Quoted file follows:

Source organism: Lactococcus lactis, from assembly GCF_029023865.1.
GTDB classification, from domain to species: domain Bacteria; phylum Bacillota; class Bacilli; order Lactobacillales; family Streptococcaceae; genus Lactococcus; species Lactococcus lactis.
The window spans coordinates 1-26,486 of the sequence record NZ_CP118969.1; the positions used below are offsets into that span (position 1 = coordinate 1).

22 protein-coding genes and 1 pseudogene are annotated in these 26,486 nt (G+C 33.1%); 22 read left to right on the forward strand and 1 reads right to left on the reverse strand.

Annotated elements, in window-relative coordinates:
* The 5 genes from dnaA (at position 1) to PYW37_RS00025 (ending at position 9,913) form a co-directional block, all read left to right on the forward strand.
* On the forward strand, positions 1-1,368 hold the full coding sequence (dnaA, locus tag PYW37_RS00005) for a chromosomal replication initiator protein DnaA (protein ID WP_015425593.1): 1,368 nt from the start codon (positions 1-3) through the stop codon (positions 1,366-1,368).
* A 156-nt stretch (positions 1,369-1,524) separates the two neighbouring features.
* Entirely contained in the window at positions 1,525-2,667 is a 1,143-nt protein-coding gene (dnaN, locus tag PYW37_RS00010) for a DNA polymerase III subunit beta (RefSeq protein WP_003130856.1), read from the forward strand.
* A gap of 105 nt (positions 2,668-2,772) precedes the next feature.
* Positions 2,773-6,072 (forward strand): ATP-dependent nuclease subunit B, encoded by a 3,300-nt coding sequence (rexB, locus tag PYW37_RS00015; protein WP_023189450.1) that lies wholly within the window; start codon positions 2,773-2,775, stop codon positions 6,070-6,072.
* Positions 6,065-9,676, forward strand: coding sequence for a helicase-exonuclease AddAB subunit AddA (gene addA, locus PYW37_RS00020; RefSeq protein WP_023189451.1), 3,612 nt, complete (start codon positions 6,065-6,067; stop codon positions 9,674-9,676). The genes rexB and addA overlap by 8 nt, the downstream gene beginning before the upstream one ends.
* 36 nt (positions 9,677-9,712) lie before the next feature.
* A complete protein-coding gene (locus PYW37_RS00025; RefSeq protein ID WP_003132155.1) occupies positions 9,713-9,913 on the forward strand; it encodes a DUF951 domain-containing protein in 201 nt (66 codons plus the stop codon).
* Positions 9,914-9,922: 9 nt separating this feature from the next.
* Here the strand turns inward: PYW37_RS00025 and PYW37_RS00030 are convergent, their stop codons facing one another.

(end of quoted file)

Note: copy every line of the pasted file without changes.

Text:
Source organism: Lactococcus lactis, from assembly GCF_029023865.1.
GTDB classification, from domain to species: domain Bacteria; phylum Bacillota; class Bacilli; order Lactobacillales; family Streptococcaceae; genus Lactococcus; species Lactococcus lactis.
The window spans coordinates 1-26,486 of the sequence record NZ_CP118969.1; the positions used below are offsets into that span (position 1 = coordinate 1).

22 protein-coding genes and 1 pseudogene are annotated in these 26,486 nt (G+C 33.1%); 22 read left to right on the forward strand and 1 reads right to left on the reverse strand.

Annotated elements, in window-relative coordinates:
* The 5 genes from dnaA (at position 1) to PYW37_RS00025 (ending at position 9,913) form a co-directional block, all read left to right on the forward strand.
* On the forward strand, positions 1-1,368 hold the full coding sequence (dnaA, locus tag PYW37_RS00005) for a chromosomal replication initiator protein DnaA (protein ID WP_015425593.1): 1,368 nt from the start codon (positions 1-3) through the stop codon (positions 1,366-1,368).
* A 156-nt stretch (positions 1,369-1,524) separates the two neighbouring features.
* Entirely contained in the window at positions 1,525-2,667 is a 1,143-nt protein-coding gene (dnaN, locus tag PYW37_RS00010) for a DNA polymerase III subunit beta (RefSeq protein WP_003130856.1), read from the forward strand.
* A gap of 105 nt (positions 2,668-2,772) precedes the next feature.
* Positions 2,773-6,072 (forward strand): ATP-dependent nuclease subunit B, encoded by a 3,300-nt coding sequence (rexB, locus tag PYW37_RS00015; protein WP_023189450.1) that lies wholly within the window; start codon positions 2,773-2,775, stop codon positions 6,070-6,072.
* Positions 6,065-9,676, forward strand: coding sequence for a helicase-exonuclease AddAB subunit AddA (gene addA, locus PYW37_RS00020; RefSeq protein WP_023189451.1), 3,612 nt, complete (start codon positions 6,065-6,067; stop codon positions 9,674-9,676). The genes rexB and addA overlap by 8 nt, the downstream gene beginning before the upstream one ends.
* 36 nt (positions 9,677-9,712) lie before the next feature.
* A complete protein-coding gene (locus PYW37_RS00025; RefSeq protein ID WP_003132155.1) occupies positions 9,713-9,913 on the forward strand; it encodes a DUF951 domain-containing protein in 201 nt (66 codons plus the stop codon).
* Positions 9,914-9,922: 9 nt separating this feature from the next.
* Here the strand turns inward: PYW37_RS00025 and PYW37_RS00030 are convergent, their stop codons facing one another.